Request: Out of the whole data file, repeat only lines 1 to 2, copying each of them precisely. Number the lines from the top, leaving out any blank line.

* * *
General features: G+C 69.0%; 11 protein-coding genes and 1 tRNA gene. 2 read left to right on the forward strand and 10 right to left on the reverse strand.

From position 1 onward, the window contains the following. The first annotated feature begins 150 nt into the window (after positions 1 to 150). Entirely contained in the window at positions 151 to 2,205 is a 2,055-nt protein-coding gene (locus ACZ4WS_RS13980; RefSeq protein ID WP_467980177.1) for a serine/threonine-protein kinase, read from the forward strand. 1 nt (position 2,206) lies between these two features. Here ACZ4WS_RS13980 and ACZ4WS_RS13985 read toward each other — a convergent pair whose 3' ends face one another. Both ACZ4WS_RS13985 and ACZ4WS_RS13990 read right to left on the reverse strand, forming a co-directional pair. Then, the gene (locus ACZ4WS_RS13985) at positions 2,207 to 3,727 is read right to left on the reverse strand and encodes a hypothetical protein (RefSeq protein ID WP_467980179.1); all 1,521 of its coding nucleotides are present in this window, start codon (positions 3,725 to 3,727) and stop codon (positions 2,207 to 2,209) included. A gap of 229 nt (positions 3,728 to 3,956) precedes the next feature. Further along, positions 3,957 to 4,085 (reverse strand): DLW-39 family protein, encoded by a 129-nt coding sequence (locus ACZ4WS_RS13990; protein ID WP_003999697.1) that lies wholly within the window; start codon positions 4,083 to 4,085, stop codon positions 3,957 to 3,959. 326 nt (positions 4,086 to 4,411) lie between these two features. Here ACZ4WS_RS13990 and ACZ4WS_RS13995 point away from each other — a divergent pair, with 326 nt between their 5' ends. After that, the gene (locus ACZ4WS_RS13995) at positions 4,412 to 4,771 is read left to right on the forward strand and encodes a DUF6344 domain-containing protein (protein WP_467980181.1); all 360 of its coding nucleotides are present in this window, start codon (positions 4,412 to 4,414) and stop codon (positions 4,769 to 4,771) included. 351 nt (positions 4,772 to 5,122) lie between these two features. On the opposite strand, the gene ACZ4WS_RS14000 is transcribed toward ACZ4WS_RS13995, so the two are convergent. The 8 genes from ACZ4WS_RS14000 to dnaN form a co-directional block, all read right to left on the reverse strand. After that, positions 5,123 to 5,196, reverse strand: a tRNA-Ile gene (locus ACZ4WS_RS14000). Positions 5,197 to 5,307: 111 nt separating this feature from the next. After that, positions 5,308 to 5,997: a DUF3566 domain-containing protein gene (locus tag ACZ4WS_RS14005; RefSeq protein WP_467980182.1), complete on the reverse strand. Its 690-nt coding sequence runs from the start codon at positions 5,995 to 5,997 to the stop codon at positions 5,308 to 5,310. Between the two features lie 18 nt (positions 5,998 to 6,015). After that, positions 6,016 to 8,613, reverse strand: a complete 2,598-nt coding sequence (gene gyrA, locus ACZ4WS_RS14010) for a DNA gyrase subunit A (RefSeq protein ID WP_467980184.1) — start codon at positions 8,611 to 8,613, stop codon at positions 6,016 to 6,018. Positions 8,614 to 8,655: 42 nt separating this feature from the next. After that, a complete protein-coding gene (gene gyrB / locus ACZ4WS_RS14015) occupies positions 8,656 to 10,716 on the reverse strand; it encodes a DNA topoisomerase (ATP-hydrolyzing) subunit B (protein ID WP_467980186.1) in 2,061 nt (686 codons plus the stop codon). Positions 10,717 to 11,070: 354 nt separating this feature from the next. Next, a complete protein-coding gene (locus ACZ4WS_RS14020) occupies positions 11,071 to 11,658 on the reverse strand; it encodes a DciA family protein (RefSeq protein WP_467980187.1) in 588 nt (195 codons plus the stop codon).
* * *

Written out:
General features: G+C 69.0%; 11 protein-coding genes and 1 tRNA gene. 2 read left to right on the forward strand and 10 right to left on the reverse strand.

From position 1 onward, the window contains the following. The first annotated feature begins 150 nt into the window (after positions 1 to 150). Entirely contained in the window at positions 151 to 2,205 is a 2,055-nt protein-coding gene (locus ACZ4WS_RS13980; RefSeq protein ID WP_467980177.1) for a serine/threonine-protein kinase, read from the forward strand. 1 nt (position 2,206) lies between these two features. Here ACZ4WS_RS13980 and ACZ4WS_RS13985 read toward each other — a convergent pair whose 3' ends face one another. Both ACZ4WS_RS13985 and ACZ4WS_RS13990 read right to left on the reverse strand, forming a co-directional pair. Then, the gene (locus ACZ4WS_RS13985) at positions 2,207 to 3,727 is read right to left on the reverse strand and encodes a hypothetical protein (RefSeq protein ID WP_467980179.1); all 1,521 of its coding nucleotides are present in this window, start codon (positions 3,725 to 3,727) and stop codon (positions 2,207 to 2,209) included. A gap of 229 nt (positions 3,728 to 3,956) precedes the next feature. Further along, positions 3,957 to 4,085 (reverse strand): DLW-39 family protein, encoded by a 129-nt coding sequence (locus ACZ4WS_RS13990; protein ID WP_003999697.1) that lies wholly within the window; start codon positions 4,083 to 4,085, stop codon positions 3,957 to 3,959. 326 nt (positions 4,086 to 4,411) lie between these two features. Here ACZ4WS_RS13990 and ACZ4WS_RS13995 point away from each other — a divergent pair, with 326 nt between their 5' ends. After that, the gene (locus ACZ4WS_RS13995) at positions 4,412 to 4,771 is read left to right on the forward strand and encodes a DUF6344 domain-containing protein (protein WP_467980181.1); all 360 of its coding nucleotides are present in this window, start codon (positions 4,412 to 4,414) and stop codon (positions 4,769 to 4,771) included. 351 nt (positions 4,772 to 5,122) lie between these two features. On the opposite strand, the gene ACZ4WS_RS14000 is transcribed toward ACZ4WS_RS13995, so the two are convergent. The 8 genes from ACZ4WS_RS14000 to dnaN form a co-directional block, all read right to left on the reverse strand. After that, positions 5,123 to 5,196, reverse strand: a tRNA-Ile gene (locus ACZ4WS_RS14000). Positions 5,197 to 5,307: 111 nt separating this feature from the next. After that, positions 5,308 to 5,997: a DUF3566 domain-containing protein gene (locus tag ACZ4WS_RS14005; RefSeq protein WP_467980182.1), complete on the reverse strand. Its 690-nt coding sequence runs from the start codon at positions 5,995 to 5,997 to the stop codon at positions 5,308 to 5,310. Between the two features lie 18 nt (positions 5,998 to 6,015). After that, positions 6,016 to 8,613, reverse strand: a complete 2,598-nt coding sequence (gene gyrA, locus ACZ4WS_RS14010) for a DNA gyrase subunit A (RefSeq protein ID WP_467980184.1) — start codon at positions 8,611 to 8,613, stop codon at positions 6,016 to 6,018. Positions 8,614 to 8,655: 42 nt separating this feature from the next. After that, a complete protein-coding gene (gene gyrB / locus ACZ4WS_RS14015) occupies positions 8,656 to 10,716 on the reverse strand; it encodes a DNA topoisomerase (ATP-hydrolyzing) subunit B (protein ID WP_467980186.1) in 2,061 nt (686 codons plus the stop codon). Positions 10,717 to 11,070: 354 nt separating this feature from the next. Next, a complete protein-coding gene (locus ACZ4WS_RS14020) occupies positions 11,071 to 11,658 on the reverse strand; it encodes a DciA family protein (RefSeq protein WP_467980187.1) in 588 nt (195 codons plus the stop codon).